Introduction: Hiccups Dragon Scale Pauldrons - Hiccup Cosplay - How to Train Your Dragon 3 Hidden World (HTTYD3)

Hey Cosplayers! In today's Apprenticeship I'm going to show you how I made these snazzy Hiccup Pauldrons Using What The Foam and Foam-Mo.

Before you jump in and start Cosplaying like a Boss! Here is a kit of all the tools and materials I used to help you easily re-create this project!


You can check all the supplies I used on this project right here:

Step 1: Get Your Patterns Ready

As you know, all my projects are based on the patterns I create for you guys. So, to start, all you have to do is get your patterns ready! Get the Pattern Here. Print the pattern pages out on any printer using standard 8.5"x11" paper.

Then, you want to tape the pattern pieces together.

Step 2: Cut the Patterns Out Around the Outer Lines. Make Sure to Follow All the Instructions.

Don’t forget that you can always watch the video and get an idea of how to do it!

Remember to also cut out all of your registration marks. A pattern notching tool will make this go much faster!

Super Secret Win Sauce- If you are a second-tier (Cosplay Apprenti) patron on our Patreon you get unlimited personal access to ALL of my patterns!

Step 3: Transfer Your Cut-out Paper Pattern to Your Foam.

In this case I am using 4mm and 2mm W+F (What the Foam). I start by pinning the patterns to it and tracing around it with colored markers.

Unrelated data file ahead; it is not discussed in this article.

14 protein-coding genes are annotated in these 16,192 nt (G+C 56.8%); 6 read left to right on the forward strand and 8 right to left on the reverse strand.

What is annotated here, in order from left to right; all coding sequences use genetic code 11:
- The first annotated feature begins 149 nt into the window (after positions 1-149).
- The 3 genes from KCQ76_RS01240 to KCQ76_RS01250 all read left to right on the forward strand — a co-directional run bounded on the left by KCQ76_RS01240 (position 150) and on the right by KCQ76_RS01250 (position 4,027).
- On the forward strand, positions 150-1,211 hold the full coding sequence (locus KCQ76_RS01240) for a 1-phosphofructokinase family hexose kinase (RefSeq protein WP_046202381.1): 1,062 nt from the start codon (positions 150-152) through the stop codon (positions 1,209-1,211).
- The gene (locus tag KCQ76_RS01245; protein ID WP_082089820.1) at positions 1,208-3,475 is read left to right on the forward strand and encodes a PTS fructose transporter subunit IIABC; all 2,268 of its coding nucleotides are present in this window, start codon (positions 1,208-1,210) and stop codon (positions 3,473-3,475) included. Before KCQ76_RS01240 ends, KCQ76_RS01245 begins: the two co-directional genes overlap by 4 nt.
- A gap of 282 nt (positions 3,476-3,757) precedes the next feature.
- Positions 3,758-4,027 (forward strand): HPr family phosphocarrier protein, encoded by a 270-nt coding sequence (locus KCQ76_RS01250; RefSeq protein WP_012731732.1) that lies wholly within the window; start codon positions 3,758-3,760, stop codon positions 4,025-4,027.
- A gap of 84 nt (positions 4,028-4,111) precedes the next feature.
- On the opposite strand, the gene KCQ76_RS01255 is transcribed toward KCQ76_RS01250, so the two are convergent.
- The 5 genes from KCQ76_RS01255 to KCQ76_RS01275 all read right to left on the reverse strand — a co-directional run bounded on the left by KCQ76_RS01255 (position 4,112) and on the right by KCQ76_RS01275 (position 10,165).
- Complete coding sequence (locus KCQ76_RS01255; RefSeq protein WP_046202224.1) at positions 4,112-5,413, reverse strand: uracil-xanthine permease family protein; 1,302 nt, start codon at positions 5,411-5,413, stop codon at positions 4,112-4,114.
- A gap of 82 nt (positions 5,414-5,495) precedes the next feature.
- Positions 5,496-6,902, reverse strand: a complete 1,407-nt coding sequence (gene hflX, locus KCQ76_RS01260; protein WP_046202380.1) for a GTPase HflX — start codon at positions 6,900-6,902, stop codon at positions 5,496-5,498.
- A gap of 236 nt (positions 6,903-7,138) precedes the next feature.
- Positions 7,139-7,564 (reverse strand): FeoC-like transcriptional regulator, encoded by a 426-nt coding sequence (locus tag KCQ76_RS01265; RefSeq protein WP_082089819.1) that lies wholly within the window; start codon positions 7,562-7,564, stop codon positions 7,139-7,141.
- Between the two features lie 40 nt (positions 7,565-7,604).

I like to color code my outlines by the type of cuts I am going to have to make (straight, inner/outer bevel etc.). This is very helpful to remind me as I begin to cut this out.

Step 4: Cut the W+F

Now, you have to cut out the patterns you transferred to the W+F.

With all your pieces cut out, add any detail/scoring cut lines into your piece while it is flat and easy to work with. This part can be tricky because you will be scoring the foam about 1/2 way without cutting completely through. If you nervous about this then practice the technique on a scrap piece of foam to help you get a feel for controlling knife blade depth.

Step 5: Apply the Leather Effect

We can make this EVA foam look like leather using some crumpled up aluminum foil and a hot iron. There are some do's and don'ts for this technique so I suggest watching my tutorial where I show you how create a realistic leather effect.

Press the hot iron onto the tinfoil over the foam to impress the leather effect.

Step 6: Heat and Shape the Material

To make this 2D pattern into a 3D curved pauldron you will have to heat up the foam and shape it. You will get a pretty good idea of the shape you are trying to recreate in the minute 4:02 of the video.

You should have the pauldrons mostly in the shape you want before you glue up the darts. These pictures give you an idea of what you should be after.

Step 7: Padded Leather or Ribbing Effect.

This technique will give this piece of the pauldron a padded leather look and here is how it's done.

Heat up the leather to make it pliable.

Bulge the foam slightly by pressing the rounded end of a screwdriver handle (or honing knife handle in my case) along in between the scored lines you cut earlier. Don't over stress the foam and rip it. You are just trying to give the foam a little memory for which way you want it to bulge. The effect will still look kind of weak at this point but that will change with some hot glue.